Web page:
John Huss Biography

John Huss Biography

Famous priest and stalwart martyr, John Huss was a theologist. He was a great philosopher, reformer and master and said to have influenced reformation. Jan Hus is his Czech name, which is referred as John Hus or John Huss in English.

Born: 1369, Husinec, Czech Republic
Died: July 6, 1415, Konstanz, Germany
Books: Letters of John Hus
Education: Charles University in Prague (1936), Charles University in Prague (1393)

Birth Details

John Huss was born in the year 1369 in the village of Hussinetz and was Bohemian by birth. He belonged to a peasant family.

Personal Biography

 John Huss was a Bohemian religious performer and his parents were Czech peasants. Studied at the Prague University and soon became a very popular student making a reputation for scholarship. He completed M.A in 1936 and soon became a lecturer in the year 1938. In 1401, he became dean of the philosophical faculty and rector in 1402 and 1403.  In 1401, he became a priest and at the same time he was interested in the writings of English theologian Wiclif. He translated these writings in Bohemian and gave lectures on them.

Wiclif was however charged with heresy and therefore Huss was forbidden to use some of his writings during sermons. In 1415, he was declared martyr by the Prague University.


By attacking the morals of the clergy and papacy from his pulpit, John Huss actively participated in the reform movement.

Although, he was appointed as preacher, he was directed to stop the use of heretical teachings of Wiclif.

John Huss was declared martyr as he went against the directions given to him from higher up and proudly read a document from his pulpit that eulogized Wiclif.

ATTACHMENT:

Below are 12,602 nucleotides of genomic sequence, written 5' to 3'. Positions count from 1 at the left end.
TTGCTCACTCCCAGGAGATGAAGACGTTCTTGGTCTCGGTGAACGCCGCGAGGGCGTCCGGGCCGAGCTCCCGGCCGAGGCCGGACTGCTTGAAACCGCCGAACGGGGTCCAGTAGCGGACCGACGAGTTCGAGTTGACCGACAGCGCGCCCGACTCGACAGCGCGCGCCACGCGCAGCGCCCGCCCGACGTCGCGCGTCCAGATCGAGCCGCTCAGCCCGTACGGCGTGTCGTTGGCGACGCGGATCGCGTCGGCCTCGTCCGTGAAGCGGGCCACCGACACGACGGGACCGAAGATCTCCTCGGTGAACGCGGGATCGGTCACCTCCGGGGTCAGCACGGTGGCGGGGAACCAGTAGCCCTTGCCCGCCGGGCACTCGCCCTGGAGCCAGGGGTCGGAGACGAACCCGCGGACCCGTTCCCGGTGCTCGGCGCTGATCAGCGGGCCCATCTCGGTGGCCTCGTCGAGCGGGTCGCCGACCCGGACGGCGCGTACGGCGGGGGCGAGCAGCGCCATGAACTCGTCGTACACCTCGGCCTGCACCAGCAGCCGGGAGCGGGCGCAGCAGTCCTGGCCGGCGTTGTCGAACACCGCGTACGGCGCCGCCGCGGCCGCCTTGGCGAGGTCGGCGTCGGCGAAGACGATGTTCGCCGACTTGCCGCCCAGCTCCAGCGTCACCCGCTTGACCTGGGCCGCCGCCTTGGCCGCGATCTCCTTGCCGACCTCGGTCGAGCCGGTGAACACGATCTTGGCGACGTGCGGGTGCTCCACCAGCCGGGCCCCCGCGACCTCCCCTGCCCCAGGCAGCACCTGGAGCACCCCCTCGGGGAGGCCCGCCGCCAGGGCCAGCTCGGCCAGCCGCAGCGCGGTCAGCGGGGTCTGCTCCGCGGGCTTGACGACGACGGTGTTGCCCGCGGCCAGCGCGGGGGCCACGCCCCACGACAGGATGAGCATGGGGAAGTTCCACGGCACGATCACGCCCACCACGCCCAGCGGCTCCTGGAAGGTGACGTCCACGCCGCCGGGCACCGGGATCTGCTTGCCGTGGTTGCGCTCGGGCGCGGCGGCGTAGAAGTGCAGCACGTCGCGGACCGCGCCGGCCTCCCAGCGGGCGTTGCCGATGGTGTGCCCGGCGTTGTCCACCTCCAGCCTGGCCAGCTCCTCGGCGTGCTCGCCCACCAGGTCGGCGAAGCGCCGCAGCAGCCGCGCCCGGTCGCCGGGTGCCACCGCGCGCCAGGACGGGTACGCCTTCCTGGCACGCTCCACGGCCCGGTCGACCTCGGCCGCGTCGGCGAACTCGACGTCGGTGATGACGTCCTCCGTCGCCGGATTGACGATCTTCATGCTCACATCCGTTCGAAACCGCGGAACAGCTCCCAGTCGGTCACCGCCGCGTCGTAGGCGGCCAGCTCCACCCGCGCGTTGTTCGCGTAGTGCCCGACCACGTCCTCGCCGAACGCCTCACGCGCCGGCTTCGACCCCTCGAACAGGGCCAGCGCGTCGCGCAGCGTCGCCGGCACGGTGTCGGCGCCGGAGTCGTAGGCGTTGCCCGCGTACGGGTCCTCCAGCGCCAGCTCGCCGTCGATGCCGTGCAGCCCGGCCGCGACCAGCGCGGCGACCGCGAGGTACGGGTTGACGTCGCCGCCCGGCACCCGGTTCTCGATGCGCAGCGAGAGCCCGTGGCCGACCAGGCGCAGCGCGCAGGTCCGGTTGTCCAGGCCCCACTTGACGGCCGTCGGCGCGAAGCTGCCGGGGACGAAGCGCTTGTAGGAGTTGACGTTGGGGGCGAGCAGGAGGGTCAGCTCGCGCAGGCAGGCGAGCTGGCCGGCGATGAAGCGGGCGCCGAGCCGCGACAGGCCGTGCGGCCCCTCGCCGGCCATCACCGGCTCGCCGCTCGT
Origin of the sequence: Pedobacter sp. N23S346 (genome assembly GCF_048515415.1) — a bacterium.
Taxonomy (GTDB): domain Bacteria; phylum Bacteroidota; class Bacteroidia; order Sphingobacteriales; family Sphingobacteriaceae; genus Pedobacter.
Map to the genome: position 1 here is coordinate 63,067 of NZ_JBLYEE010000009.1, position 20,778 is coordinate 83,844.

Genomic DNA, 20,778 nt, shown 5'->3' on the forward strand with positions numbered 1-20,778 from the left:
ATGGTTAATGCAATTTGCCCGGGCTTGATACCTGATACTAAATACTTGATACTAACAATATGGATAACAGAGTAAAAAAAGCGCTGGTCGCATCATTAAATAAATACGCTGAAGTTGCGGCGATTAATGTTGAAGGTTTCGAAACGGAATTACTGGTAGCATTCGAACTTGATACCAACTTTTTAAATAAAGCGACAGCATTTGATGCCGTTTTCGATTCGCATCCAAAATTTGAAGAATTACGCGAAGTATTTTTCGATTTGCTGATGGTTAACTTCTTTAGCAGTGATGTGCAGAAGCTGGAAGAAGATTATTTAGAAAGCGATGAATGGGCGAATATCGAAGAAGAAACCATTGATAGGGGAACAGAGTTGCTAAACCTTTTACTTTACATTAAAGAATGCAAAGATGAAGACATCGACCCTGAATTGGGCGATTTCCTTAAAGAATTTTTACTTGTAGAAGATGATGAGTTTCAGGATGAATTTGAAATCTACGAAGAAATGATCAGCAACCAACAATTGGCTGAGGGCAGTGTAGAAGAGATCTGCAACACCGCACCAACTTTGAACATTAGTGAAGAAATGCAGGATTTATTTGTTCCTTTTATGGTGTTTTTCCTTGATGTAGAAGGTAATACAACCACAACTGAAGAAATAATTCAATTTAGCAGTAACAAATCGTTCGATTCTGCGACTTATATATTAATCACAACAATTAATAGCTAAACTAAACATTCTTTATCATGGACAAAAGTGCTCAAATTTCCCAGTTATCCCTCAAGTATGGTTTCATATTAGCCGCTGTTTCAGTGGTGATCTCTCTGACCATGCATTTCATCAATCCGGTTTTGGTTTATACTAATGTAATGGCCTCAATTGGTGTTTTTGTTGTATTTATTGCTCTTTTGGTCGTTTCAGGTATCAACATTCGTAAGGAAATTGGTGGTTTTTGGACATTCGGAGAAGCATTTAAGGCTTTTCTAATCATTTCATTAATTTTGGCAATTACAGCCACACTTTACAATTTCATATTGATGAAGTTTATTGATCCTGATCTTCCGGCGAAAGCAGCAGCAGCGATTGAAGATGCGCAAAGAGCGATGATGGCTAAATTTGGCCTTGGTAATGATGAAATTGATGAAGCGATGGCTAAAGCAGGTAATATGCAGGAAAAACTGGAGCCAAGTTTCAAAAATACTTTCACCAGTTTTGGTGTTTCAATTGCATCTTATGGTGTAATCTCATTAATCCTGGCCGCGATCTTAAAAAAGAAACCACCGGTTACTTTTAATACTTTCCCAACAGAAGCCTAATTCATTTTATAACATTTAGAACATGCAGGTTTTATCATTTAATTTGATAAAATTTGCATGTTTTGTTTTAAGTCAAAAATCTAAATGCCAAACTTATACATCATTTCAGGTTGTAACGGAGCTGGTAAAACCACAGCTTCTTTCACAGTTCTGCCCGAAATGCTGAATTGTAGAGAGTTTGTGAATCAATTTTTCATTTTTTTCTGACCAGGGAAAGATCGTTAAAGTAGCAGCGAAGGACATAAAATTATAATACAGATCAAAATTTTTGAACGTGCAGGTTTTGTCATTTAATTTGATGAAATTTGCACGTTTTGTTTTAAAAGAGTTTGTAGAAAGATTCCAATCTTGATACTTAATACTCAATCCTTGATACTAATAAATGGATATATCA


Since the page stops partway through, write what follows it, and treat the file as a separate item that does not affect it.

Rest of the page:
John Huss had an excellent university career. He was extremely talented. After finishing his university studies, he entered the church and rapidly received distinction.

He was ordained priest in 1400 and became a dean in 1401. He became preacher of the Bethlehem in Prague. He was very much influenced by the theological writings and ideas of Wilcif. His followers were known as Hussites. As John continued to preach new ideas he was forced to leave Prague.

To investigate John Huss, three Bishops were appointed. Later he was imprisoned at his castle on the Rhine by the Archbishop of Constance. After trial, John Huss was convicted as heretic in 1415 and was sentenced to burn at the stake. Since he refused to recant, severe punishments were meted out to him. John Huss died on July 6, 1415.

John Huss gained immense popularity as he was a cleric and religious reformer in Czechoslovakia and was staunch supporter of the writings and ideas of Wilcif.

The famous quote and prophesy by John Huss was, “In 100 years, God will raise up a man whose calls for reform cannot be suppressed”.

This prophesies came true when Martin Luther nailed his famous 95 Theses on Contention on the doors of a church at Wittenberg in 1517.

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